I appreciate the autopsy that's being done on AVEO. It appears the vultures at the Plaintiff's Bar may have a case. I have assumed that the sudden and dramatic drop in EXEL's share price was related directly to cabo's being a MET related drug and it was therefore unfairly painted with the same coarse brush as Tivo. Is that your assumption as well?
I also assume that there is enough difference in the 2 drugs , and hopefully in the 2 management teams (although that remains to be determined) that we shouldn't be overly concerned about drawing parallels between the 2 situations??? If that is the case, and assuming there is no negative news next week we may hope that rationality will return and the share price rebound ( who really knows?) as we head into ASCO?
My simple mind remains focused on 2 things:
1) The drug has already made it through the FDA approval once. That's, to me, a very significant fact.
2) The CT scans of patients suffering from horrific bone mets improved so dramatically post cabo that I can't believe the FDA will deny patients and oncs this tool to improve the quality of life , if not prolong life itself, absent a rash of AE's which now that they have reduced the dose to 60mg. I don't think is a serious issue anymore. To my knowledge there is no other therapy that can consistently provide this kind of relief.
I would appreciate any comments and insights. Thanks.
"I have assumed that the sudden and dramatic drop in EXEL's share price was related directly to cabo's being a MET related drug and it was therefore unfairly painted with the same coarse brush as Tivo. Is that your assumption as well?"
I won't pretend to understand all the motives that drive the market, but I try to pay attention to as many trends as possible, if only to prevent being blindsided by my own zealous ineptitude. JMO, but I think the two are unrelated. Besides, as I understand it - the primarily intended targets of Tivozanib are VEGFR1, 2, & 3.
Another of the MET inhibitors I follow (MGCD265 - mf'd by Methylgene TSX:MYG) was up 10% yesterday. I regard MGCD265 as one of the closest MET-class inhibitors of the Cabo-targeting genre. It will likely finish up some clinical P2 workups in combination w/ both erlotinib and docetaxel in advanced malignancies and NSCLC later this year. Early preclinical workups and human studies results have thus far been encouraging, but the program is years behind cabozantinib. Nonetheless, I watch it - not only for it's future investment potential - but because of crossover market perceptions that may be created wrt other inhibitors of the same class.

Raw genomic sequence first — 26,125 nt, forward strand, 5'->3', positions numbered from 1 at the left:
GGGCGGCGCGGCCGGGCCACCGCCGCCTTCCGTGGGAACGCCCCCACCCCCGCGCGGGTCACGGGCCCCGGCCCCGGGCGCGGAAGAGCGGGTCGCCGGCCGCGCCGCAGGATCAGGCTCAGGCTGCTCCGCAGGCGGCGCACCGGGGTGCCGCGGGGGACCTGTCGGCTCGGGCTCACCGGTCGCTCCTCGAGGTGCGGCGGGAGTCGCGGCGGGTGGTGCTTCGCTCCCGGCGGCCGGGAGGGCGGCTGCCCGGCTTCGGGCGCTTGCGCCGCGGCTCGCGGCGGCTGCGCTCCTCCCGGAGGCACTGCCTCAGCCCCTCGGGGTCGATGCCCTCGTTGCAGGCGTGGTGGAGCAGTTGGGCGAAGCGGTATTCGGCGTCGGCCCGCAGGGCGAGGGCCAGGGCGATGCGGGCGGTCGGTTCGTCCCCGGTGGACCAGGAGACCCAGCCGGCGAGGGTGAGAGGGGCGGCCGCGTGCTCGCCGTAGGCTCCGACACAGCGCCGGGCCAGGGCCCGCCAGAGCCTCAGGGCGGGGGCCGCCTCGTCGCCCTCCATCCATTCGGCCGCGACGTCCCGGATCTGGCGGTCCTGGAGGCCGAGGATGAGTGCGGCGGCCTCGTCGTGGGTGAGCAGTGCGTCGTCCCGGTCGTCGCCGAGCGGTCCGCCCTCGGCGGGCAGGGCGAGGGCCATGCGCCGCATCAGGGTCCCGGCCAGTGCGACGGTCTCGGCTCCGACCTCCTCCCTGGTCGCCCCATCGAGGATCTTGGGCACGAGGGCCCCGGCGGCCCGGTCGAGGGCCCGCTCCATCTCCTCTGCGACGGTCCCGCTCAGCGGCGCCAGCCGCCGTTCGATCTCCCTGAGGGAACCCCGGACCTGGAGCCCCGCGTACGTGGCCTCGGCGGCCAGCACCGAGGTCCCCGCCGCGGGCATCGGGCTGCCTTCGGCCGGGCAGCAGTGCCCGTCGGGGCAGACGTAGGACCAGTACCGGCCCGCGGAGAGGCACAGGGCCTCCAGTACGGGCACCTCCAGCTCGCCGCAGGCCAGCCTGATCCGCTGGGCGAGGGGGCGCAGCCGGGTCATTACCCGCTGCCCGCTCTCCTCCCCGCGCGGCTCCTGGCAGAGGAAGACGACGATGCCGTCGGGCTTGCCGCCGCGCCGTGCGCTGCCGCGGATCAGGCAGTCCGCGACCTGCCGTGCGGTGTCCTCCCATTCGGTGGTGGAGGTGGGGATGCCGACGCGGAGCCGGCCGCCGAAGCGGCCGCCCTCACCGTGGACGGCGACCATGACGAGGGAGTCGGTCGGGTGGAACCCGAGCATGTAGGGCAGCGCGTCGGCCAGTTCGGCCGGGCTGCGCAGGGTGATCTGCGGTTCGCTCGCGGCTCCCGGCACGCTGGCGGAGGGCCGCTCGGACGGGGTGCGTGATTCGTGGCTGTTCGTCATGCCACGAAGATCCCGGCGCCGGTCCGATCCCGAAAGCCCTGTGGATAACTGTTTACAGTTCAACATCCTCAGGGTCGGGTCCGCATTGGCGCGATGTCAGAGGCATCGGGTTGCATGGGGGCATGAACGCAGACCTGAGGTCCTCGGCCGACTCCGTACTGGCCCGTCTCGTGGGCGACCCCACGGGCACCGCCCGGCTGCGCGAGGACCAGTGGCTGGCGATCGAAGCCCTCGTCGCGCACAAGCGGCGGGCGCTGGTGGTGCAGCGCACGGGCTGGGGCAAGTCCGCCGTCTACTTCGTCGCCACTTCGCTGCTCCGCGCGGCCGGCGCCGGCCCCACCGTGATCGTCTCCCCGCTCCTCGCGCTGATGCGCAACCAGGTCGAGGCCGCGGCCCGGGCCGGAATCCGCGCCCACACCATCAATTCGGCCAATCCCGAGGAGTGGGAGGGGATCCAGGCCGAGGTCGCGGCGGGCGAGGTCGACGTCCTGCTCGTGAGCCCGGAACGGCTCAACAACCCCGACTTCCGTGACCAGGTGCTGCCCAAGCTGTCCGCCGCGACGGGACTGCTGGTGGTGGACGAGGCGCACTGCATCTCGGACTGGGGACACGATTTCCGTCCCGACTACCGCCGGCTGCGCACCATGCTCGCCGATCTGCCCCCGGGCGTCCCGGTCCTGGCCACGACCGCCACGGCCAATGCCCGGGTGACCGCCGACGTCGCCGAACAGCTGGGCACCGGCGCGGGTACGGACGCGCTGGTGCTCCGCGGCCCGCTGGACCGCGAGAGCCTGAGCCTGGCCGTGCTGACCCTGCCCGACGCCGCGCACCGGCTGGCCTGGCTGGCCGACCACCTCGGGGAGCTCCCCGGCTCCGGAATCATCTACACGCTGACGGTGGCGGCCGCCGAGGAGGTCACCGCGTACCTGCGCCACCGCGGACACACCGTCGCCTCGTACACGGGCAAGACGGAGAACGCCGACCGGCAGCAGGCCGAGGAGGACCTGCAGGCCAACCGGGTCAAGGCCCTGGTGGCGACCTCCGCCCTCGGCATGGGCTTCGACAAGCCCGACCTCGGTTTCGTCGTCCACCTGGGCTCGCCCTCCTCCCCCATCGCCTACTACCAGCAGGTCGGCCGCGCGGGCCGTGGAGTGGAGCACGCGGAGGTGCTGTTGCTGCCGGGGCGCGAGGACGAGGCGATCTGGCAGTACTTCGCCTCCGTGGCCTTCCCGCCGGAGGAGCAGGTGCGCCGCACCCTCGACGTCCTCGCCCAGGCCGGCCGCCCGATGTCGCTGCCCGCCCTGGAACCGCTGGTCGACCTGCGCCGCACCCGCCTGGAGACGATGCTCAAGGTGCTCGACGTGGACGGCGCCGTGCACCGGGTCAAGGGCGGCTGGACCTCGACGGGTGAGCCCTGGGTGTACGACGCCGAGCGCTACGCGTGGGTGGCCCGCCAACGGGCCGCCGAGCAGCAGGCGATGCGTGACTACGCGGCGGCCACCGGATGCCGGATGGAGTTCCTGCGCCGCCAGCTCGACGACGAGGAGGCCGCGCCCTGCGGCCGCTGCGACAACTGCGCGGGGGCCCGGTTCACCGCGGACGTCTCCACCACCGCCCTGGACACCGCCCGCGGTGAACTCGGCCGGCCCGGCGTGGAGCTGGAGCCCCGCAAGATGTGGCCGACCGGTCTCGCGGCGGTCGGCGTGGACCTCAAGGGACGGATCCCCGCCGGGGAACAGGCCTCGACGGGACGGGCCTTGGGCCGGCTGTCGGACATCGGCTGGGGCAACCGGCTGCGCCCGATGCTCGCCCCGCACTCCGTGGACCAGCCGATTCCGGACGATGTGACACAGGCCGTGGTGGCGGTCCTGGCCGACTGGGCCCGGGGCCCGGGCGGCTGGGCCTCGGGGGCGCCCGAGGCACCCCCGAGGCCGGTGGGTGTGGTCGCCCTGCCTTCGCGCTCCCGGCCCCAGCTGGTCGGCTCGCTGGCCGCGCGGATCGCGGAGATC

I was just attempting to explain (guess at) the inexplicable. It was a big move down on the same day that AVEO was getting crushed and I know of no other news that would have caused the air to come out of the stock. It could be just a coincidence or perhaps someone big wanted out...don't really remember what the volume was but I think it was big. In any event if it was AVEO I find that comforting as I think a sale of EXEL based on the AVEO problems would be misguided. If it's not AVEO related then I guess I should go back to biting my nails.
In addition (if you are not already aware), I encourage you to check out the lengthy work that our mCRPC ASCO presentor has conducted wrt CTC reduction as a predictive marker for OS. This alone should assuage your apprehensions. Dr Howard Scher has spent many years in supportive research of the clinical viability of CTC enumeration as a surrogate for overall survival. Cabo's predictive effect on CTC counts is in absolute alignment with his thesis.
On this topic, he has published many times. I encourage you to check out his work.
A simple Google of the Dr's name & CTC enumeration will bring you more data than you can read in a week's time.